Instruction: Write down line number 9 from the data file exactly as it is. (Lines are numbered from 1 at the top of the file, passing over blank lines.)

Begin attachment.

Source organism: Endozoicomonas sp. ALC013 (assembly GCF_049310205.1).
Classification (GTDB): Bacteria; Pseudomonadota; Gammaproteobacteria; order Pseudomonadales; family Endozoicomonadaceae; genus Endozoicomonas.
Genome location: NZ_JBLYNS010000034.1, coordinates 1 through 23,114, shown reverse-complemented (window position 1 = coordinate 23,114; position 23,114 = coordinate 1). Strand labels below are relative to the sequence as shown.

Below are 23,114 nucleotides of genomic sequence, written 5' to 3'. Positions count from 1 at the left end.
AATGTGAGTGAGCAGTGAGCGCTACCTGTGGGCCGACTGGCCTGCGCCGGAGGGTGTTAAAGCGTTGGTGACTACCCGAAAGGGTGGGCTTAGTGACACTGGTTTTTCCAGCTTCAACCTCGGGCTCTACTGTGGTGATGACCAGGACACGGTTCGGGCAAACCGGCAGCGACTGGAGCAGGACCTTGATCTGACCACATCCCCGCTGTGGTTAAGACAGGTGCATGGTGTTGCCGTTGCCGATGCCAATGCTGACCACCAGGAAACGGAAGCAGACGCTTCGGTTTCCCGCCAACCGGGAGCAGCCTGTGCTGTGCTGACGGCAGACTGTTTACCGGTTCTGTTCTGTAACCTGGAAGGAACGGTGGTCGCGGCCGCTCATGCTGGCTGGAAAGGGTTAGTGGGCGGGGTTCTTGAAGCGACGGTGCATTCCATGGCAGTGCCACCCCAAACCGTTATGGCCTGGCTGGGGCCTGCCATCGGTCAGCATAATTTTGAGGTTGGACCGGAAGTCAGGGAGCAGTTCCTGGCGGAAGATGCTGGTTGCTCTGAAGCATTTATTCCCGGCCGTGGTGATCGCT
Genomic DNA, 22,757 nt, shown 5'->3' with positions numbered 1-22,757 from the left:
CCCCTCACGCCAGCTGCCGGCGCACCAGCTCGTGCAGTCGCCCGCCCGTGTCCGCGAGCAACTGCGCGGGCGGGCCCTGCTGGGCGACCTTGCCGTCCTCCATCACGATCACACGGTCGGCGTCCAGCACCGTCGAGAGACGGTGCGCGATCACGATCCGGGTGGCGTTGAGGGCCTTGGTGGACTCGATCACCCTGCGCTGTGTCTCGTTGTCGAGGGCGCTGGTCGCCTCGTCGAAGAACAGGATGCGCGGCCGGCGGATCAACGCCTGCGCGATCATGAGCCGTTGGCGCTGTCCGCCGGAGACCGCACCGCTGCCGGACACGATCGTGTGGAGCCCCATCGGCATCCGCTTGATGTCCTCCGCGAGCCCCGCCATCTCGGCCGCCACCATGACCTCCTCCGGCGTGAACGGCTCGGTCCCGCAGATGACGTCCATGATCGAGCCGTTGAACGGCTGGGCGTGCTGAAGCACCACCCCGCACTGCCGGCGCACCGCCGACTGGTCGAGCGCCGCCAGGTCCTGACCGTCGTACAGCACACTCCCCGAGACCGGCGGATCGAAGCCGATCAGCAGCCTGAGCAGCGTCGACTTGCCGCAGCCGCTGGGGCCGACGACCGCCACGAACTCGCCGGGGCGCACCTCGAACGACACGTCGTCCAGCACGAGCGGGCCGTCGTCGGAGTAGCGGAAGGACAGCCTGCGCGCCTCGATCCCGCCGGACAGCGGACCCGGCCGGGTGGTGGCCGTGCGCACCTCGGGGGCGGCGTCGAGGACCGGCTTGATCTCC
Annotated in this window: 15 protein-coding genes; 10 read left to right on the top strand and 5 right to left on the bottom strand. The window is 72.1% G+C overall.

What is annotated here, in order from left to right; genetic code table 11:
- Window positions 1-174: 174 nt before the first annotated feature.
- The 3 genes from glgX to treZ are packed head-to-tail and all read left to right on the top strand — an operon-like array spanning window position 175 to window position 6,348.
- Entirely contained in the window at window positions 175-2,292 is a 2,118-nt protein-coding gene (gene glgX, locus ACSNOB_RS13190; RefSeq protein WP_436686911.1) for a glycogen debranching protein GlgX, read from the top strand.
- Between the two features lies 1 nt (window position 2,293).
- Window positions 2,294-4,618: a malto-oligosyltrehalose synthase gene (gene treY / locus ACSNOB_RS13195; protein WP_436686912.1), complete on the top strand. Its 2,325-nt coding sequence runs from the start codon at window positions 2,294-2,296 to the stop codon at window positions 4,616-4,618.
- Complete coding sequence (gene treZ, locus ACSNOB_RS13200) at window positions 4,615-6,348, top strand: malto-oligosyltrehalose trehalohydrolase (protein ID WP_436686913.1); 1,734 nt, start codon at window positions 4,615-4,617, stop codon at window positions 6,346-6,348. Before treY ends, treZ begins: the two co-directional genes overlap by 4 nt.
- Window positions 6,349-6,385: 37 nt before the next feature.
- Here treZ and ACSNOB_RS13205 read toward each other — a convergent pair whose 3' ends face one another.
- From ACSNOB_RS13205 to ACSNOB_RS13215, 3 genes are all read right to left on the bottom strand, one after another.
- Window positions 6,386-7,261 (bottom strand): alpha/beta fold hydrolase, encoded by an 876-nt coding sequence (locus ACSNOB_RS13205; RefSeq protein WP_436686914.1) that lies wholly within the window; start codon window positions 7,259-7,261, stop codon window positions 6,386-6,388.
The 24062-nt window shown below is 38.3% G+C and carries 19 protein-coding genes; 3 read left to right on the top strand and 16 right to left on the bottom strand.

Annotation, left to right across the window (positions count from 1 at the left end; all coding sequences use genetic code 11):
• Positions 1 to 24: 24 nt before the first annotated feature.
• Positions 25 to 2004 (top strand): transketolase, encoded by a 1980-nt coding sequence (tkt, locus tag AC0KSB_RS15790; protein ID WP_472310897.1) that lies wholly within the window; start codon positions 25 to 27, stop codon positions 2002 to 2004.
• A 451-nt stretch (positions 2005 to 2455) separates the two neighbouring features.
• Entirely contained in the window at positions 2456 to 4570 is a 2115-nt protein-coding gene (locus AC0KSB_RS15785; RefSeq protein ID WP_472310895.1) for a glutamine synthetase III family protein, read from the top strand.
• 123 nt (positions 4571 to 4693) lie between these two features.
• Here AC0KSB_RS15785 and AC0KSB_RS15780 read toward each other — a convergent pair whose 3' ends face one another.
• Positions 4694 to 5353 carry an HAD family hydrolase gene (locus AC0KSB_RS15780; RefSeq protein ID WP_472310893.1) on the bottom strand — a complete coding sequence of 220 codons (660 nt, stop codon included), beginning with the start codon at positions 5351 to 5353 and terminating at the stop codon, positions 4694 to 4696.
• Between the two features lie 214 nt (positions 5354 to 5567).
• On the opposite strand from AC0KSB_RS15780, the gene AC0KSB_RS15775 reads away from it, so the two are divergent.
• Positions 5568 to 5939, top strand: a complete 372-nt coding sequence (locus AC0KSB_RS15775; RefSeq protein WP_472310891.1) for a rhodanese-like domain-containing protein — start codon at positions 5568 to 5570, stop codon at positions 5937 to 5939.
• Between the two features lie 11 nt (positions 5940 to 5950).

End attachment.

What is annotated here, in order from left to right; genetic code table 11: